What has been said of its insufficiency to disclose a definite term, is equally pertinent in this connection. If we assume that the language used completely and correctly reports Moran's part of the interview, it still does not warrant the construction sought for it of fixing or demanding an annual rent. Such a meaning not only rests wholly upon implication, but upon an implication discredited by other and unequivocal statements of Moran made at the same time. The applicants had already and in the same conversation been refused either a renewal of their old lease, or the execution of a new one for any term whatever. A single purpose is apparent in this attitude of Moran, and that is the obvious one of keeping the property unfettered and available for the owners' purposes, yet we are asked to say that by an indefinite expression used concurrently with that announcing an emphatic refusal to bind it to any definite engagement, he nullified all that he was insisting on and put the property beyond his control for a year's time by his deliberate agreement to take rent for that period. Only language too plain to permit a fair alternative construction more in consonance with the surrounding circumstances would justify such an interpretation — and the language here in question falls distinctly short of that requirement.
Nor is there the significance claimed for it by the plaintiffs in error in Moran's statement that "he wouldn't disturb them" in their new occupancy. That they were permitted to remain at all under an oral "arrangement," implies a possession approved by the owners. Its period of duration is in no way controlled or defined by the superfluous assurance that they would not be disturbed in it. The expression is too vague to avail the plaintiffs in error as an aid either in fixing a term, or in defining the period for which rent was reserved. We think it clear that the oral arrangement of the parties fixed no time for its termination, and that the inference demanded by the invariable practice of a monthly payment of rent, is, in the complete absence of any inconsistent or contradictory fact upon the record, the reservation of a monthly rental. The existence of these two conditions brings the case within the express control of the statute (§ 5099), and justifies the trial court's conclusion.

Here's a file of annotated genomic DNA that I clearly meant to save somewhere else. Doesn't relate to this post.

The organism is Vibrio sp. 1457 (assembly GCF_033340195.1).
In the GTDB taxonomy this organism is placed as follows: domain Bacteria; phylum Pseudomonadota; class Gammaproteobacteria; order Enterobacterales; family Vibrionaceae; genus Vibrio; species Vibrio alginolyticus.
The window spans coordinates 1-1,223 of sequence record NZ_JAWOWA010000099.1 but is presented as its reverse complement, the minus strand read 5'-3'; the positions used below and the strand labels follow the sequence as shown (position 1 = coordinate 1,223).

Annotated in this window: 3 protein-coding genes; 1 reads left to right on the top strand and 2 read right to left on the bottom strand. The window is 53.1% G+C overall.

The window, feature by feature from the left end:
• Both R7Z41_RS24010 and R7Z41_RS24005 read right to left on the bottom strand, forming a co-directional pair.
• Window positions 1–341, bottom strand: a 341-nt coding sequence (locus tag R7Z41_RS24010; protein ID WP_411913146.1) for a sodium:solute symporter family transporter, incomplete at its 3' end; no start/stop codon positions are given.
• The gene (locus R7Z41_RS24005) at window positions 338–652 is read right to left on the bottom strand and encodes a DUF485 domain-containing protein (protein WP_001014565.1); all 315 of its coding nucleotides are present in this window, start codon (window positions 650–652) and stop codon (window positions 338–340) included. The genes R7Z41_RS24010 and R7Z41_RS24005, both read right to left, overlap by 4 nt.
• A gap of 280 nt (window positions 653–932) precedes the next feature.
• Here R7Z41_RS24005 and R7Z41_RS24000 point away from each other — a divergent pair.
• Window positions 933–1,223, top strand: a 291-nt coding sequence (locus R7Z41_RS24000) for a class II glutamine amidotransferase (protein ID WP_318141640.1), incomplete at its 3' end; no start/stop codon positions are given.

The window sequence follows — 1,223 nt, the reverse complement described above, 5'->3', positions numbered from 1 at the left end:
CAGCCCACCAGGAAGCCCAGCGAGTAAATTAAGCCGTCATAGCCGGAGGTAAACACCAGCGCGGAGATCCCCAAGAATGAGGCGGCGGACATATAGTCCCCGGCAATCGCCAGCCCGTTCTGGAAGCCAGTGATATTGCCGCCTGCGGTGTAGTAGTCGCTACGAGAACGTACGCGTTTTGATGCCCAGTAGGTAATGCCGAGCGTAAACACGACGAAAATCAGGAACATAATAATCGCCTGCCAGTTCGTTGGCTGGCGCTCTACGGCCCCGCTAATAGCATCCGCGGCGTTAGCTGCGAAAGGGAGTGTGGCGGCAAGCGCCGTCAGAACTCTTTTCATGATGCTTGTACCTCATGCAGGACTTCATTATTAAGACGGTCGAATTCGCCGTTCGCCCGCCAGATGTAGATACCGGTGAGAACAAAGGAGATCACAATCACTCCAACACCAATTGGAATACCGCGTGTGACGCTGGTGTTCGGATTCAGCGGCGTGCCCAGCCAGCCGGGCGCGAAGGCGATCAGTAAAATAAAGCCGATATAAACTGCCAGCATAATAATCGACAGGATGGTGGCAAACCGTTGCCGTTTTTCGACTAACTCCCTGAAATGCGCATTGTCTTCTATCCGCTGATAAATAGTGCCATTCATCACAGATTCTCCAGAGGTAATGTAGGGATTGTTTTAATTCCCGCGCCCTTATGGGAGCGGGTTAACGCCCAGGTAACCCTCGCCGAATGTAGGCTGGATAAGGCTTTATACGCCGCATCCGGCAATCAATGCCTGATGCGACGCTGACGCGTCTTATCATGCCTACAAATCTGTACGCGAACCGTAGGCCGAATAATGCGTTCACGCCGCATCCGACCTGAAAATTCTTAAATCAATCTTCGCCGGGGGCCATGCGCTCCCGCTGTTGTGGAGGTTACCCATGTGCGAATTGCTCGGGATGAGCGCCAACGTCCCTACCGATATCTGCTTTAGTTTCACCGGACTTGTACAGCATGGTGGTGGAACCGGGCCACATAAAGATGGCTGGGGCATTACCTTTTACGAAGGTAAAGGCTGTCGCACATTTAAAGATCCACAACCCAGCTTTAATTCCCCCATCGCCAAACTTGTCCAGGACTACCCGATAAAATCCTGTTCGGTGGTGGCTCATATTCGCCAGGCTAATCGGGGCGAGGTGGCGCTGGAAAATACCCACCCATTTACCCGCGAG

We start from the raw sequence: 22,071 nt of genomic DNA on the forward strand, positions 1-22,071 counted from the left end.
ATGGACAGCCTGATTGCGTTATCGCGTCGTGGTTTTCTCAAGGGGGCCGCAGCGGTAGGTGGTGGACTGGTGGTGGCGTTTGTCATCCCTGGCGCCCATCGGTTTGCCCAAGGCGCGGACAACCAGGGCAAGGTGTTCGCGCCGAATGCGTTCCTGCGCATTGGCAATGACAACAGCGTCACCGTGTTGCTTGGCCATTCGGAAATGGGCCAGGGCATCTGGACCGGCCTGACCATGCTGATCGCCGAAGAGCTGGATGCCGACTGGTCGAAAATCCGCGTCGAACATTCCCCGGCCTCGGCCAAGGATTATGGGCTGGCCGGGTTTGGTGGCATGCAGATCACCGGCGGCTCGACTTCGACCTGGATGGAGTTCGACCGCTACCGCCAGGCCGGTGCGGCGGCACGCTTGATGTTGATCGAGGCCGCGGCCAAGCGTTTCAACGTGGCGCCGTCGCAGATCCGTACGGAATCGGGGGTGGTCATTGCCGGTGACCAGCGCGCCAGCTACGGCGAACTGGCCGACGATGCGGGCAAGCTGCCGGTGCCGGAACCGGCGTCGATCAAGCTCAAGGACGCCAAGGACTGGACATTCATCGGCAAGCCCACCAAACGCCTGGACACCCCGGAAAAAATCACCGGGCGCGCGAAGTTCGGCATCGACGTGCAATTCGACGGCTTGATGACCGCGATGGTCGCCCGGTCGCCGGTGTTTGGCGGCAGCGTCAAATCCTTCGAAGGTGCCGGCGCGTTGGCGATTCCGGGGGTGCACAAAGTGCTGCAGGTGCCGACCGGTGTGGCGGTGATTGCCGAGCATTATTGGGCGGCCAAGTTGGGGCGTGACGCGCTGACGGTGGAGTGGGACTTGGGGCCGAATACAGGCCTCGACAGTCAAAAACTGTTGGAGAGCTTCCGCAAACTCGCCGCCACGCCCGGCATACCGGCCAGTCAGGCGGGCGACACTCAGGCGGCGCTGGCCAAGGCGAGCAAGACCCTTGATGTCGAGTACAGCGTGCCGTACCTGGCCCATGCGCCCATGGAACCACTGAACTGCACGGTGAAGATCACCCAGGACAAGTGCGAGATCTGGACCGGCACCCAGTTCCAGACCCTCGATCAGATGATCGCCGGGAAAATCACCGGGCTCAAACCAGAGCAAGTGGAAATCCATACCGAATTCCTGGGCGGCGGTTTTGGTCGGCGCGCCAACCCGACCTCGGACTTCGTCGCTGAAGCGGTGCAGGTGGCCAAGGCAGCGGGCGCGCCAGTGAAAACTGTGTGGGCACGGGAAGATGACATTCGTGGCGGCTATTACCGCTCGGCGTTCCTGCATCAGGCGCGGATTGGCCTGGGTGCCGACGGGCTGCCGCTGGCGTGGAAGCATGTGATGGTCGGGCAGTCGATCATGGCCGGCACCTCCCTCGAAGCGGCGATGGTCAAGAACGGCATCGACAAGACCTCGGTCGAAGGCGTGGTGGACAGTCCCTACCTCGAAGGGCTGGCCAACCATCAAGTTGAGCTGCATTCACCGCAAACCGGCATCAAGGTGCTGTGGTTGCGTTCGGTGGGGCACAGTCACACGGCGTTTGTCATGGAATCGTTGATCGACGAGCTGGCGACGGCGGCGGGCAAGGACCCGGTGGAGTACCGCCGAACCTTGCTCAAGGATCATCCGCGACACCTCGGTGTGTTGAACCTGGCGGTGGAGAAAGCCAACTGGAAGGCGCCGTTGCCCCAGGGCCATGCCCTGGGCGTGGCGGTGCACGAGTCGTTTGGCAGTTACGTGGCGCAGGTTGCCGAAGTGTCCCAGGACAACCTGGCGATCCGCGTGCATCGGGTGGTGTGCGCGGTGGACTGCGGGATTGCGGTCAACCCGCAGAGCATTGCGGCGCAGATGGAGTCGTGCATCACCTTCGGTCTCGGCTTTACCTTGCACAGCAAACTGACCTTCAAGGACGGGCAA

But while we have reached this conclusion upon the assumption that the whole interview of the parties is disclosed by the bill of exceptions, this concedes more to the plaintiffs in error than a reasonable view of the record warrants. The bill of exceptions assumes neither to quote Moran, nor to repeat what he said. Its apparent uncertainties of expression are not his, and as the text necessarily exposes that fact, no support remains for a suggestion that its expressions of doubtful import should be construed least favorably to himself and the joint owner whom he represented. The language involved manifestly voices nothing more than the trial court's summary of Moran's statements disclosed by the testimony. If, therefore, it leaves something to be desired in clarity and completeness, this lack is not chargeable to Moran, and it should not operate to the advantage of the plaintiffs in error. The framing of a bill of exceptions to clearly and properly present the essential questions for review, was measurably within their control, just as the fair presentation of such matters by a finding is, under our procedure, well within the control of one entitled to have a finding made. If they have acquiesced without protest in the ambiguous presentation of any matter material to their claim and capable of more definite expression, the responsibility is their own. We are "not bound to help out an obscure and uncertain statement" in a bill of exceptions to aid an assignment of error framed upon it. Hoey v. Hoey, 36 Conn. 386, 387, 393.